The U.S. Supreme Court announced yesterday that it won’t hear a case involving an official prayer vigil hosted by the police chief of Ocala, Fla.
A lower federal court ruled in favor of city residents who objected to the event, which took place in 2014 in response to some violent crimes in the community. Greg Graham, who was then Ocala’s police chief, asked religious leaders to hold a prayer vigil in a downtown square to address the violence. The city helped plan the event and promoted it on official websites. Several city employees were present, including uniformed police officers.
The American Humanist Association sued on behalf of the residents. Members of the Ocala City Council hoped the Supreme Court would reconsider the case in light of a June ruling by the court that allowed a high school football coach to pray on the field after games.
That won’t be happening – at least right now. But this case, or one like it, might resurface someday because some justices are determined to take away your right to sue in cases like this.
Thomas And Gorsuch Weigh In
Yesterday, Justices Clarence M. Thomas and Neil M. Gorsuch wrote statements arguing that citizens should have no legal right to challenge events like the one in Ocala.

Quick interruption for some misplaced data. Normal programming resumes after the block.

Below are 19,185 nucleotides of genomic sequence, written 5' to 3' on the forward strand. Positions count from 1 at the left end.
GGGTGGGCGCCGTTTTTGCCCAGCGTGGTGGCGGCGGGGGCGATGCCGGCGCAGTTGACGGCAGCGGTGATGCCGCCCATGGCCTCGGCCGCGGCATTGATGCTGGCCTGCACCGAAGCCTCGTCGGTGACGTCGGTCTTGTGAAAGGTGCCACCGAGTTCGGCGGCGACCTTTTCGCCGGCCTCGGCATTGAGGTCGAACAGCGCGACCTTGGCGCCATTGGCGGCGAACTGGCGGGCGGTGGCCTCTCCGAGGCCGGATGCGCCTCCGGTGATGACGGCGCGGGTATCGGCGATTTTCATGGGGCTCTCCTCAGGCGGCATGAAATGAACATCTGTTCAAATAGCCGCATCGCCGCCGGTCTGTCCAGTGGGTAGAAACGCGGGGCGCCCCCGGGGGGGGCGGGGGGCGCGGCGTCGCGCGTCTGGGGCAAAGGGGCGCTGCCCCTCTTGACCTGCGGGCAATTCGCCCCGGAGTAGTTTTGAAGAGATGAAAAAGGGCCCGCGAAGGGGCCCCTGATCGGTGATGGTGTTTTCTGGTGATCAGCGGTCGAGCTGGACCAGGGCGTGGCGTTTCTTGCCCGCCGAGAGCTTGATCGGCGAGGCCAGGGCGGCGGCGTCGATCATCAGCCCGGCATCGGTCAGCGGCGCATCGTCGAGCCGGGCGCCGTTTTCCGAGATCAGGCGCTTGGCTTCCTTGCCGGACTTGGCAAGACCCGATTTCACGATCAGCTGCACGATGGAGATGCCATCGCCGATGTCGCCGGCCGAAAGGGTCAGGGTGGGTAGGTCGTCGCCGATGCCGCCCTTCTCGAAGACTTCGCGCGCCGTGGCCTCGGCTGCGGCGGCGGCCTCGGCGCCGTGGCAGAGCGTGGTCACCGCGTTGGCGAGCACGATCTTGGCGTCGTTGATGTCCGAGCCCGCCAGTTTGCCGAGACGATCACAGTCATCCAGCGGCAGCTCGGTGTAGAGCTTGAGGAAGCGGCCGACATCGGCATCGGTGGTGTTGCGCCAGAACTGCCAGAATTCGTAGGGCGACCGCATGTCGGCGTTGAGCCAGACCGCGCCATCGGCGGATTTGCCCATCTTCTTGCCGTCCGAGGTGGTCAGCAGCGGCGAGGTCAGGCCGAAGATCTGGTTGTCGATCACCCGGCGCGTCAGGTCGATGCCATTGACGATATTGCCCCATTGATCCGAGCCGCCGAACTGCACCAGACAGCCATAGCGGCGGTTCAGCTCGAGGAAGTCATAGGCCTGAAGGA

But what if you don’t like the fact that your government is spending money, time and resources on a giant prayer rally that promotes a faith that’s alien to you? Well, you can just look away.
Seriously. That is what Thomas and Gorsuch said. Here is the quote from Gorsuch’s statement: “Really, most every governmental action probably offends somebody. No doubt, too, that offense can be sincere, sometimes well taken, even wise. But recourse for disagreement and offense does not lie in federal litigation. Instead, in a society that holds among its most cherished ambitions mutual respect, tolerance, self-rule, and democratic responsibility, an ‘offended viewer’ may ‘avert his eyes’ or pursue a political solution.”
Yes, government actions do offend a lot of people. But when those actions are shrouded in religion, when they in fact promote religion, the First Amendment provides a remedy: We can sue to put a stop to it.
Canceling The Right To Sue
If Thomas and Gorsuch have their way, that remedy will no longer exist. And if there is no enforcement mechanism, then what is to stop government officials from doing whatever they want when it comes to religion?
Rachel Laser, president and CEO of Americans United, put it bluntly: “Justices Gorsuch and Thomas’ statements suggest a willingness to silence voices who speak out against these clear constitutional violations – violations that trample the religious freedom of us all. We must not be silenced. We need a national recommitment to the separation of church and state. Our democracy depends on it.”
Indeed. It’s even fair to ask: Without the right to challenge government actions that directly violate the plain language of the First Amendment, will we even continue to be a democracy?